Hoverfly – The Bee that Isn’t


Hoverflies are important pollinators that mimic bees and wasps. Although they look like bees, they are actually flies. Photo credit: Kara Jones

When is a bee not a bee? When it is a hoverfly! Hoverflies are flies that look like bees or wasps. Their disguise is very good and casual observers often mistake them for small bees or wasps. Hoverflies, also known as Syrphid flies or flower flies, are found on every continent except Antarctica. They belong to the family Syriphidae and there are approximately 6,000 species of hoverflies. Several species are native to Kentucky.

Like their look-a-likes, hoverflies are important pollinators. However, unlike their look-a-likes, they rarely get the recognition they deserve. The adult hoverflies feed on nectar and pollen. They can often be found hovering above or perched on a flower. It is thought their hovering behavior might help them avoid the many predators like spiders and assassin bugs that hide among the flowers waiting for unsuspecting prey.

hoverfly vs bee

How to tell the difference between a hoverfly (top picture, photo credit: Aiwok) and a bee (bottom picture, photo credit: Gary Craig).

The hoverfly larva or maggots are aphid predators. The adult female hoverfly will lay her eggs on a plant with aphids. After a few days the egg hatches and a larva emerges. One researcher reported that a single hoverfly larva could eat over 30 aphids in a single day! Because hoverfly larva can eat so many aphids, some places are starting to use hoverflies for biological controls in the same way that ladybugs are sometimes used to control aphids.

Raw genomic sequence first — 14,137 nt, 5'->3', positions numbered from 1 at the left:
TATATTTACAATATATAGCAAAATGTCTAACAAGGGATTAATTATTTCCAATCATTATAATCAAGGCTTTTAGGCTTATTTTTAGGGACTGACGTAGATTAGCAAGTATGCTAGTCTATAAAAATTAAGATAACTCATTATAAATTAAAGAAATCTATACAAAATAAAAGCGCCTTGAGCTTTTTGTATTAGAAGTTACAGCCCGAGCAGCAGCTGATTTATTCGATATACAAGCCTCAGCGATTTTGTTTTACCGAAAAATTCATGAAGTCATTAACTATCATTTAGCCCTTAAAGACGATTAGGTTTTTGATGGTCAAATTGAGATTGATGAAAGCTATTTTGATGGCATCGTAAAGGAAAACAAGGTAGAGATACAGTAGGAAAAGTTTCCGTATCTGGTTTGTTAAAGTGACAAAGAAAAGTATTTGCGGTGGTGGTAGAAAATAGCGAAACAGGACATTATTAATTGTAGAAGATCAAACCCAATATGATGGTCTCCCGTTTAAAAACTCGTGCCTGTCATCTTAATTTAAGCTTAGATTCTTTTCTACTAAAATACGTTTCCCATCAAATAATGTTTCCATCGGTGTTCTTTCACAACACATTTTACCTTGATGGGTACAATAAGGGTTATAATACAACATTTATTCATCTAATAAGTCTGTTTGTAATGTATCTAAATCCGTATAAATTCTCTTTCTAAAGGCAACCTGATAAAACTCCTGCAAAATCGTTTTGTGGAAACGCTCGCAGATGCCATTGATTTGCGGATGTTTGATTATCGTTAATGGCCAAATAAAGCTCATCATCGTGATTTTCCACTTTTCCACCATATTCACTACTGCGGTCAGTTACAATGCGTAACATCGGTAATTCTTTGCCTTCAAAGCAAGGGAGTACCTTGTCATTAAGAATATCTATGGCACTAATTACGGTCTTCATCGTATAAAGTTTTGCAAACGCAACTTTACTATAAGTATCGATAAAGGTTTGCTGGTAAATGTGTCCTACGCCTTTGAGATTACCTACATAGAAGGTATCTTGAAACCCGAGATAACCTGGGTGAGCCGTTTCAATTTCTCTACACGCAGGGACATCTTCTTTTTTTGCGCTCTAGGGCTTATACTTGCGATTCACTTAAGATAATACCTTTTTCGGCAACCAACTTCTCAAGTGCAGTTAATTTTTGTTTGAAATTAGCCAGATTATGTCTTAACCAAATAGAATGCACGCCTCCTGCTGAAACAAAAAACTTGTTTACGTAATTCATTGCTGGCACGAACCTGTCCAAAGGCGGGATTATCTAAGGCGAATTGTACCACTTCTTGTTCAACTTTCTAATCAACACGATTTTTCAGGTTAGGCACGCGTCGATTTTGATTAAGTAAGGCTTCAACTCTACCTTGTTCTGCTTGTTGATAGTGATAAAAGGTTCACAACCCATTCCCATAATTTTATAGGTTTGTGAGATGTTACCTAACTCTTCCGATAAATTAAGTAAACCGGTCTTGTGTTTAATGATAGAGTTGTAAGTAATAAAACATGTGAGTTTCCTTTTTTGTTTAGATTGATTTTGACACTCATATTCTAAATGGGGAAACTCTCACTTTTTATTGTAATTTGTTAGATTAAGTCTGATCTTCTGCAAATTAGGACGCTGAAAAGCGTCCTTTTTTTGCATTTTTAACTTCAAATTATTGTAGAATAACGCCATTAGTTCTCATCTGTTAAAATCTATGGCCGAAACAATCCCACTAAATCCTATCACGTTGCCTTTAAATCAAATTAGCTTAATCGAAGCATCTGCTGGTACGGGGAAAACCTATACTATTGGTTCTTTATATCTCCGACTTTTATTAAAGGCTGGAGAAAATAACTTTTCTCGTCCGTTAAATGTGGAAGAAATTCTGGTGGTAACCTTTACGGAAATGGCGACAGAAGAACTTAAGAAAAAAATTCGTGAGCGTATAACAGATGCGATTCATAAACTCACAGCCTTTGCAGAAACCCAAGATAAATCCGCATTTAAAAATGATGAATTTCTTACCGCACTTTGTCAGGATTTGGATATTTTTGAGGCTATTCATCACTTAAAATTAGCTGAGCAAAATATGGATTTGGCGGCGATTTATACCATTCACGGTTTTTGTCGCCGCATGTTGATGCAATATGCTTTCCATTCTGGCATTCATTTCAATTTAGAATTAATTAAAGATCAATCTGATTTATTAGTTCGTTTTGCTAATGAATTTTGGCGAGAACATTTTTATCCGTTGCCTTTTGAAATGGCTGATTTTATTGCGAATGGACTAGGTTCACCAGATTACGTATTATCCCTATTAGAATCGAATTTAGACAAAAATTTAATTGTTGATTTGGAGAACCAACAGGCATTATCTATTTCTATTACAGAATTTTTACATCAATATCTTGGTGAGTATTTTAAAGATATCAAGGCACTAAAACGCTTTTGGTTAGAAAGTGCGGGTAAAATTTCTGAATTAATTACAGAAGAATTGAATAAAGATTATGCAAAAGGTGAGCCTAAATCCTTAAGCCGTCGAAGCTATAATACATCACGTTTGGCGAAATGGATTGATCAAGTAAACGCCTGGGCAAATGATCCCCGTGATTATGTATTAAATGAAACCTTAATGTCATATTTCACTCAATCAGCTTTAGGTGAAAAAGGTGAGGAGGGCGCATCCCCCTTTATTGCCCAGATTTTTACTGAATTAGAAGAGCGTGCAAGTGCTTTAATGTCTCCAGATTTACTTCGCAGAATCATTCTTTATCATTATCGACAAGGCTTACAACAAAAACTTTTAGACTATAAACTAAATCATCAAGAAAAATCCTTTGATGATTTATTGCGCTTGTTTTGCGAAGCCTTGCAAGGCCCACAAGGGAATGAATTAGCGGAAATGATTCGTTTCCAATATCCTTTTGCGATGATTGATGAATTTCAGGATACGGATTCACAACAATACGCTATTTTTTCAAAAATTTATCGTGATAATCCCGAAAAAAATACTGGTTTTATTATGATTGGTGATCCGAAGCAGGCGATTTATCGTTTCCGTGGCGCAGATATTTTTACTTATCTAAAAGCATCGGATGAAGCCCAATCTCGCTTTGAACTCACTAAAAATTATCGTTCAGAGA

So how can you tell whether the “bee” you see on the flower next to you or hovering over your arm is really a bee or just a hoverfly? Perhaps the easiest way is to look at its face. Hoverflies have giant “fly eyes” that cover most of their face. Bees have much smaller eyes in proportion to their heads. Hoverflies also have one set of wings, while bees have two sets of wings. Being able to quickly tell how many wings the insect in question has comes with practice. However, once you “get it,” it becomes a very reliable and quick method of distinguishing between flies and bees at a distance. Another method is to look at the antennae – bees also have longer antennae than hoverflies.

So next time you see a bee at your flowers, take a second look. Is it a bee or is it a hoverfly? Both are important Kentucky pollinators.

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2 thoughts on “Hoverfly – The Bee that Isn’t

  • Karyn Johnson

    Hi Shannon. I’m an instructor at UNR Cooperative Extension. I’d like permission to use your comparison image (bee vs. hoverfly) for my pollinator presentation For the Nevada Naturalist program next week. We won’t sell or give away the image, but we like the way that you have illustrated the similarities and differences between the two species. If you don’t want us to use it, please let me know and I’ll respect your wishes. Thanks a bunch from all of us! Karyn Johnson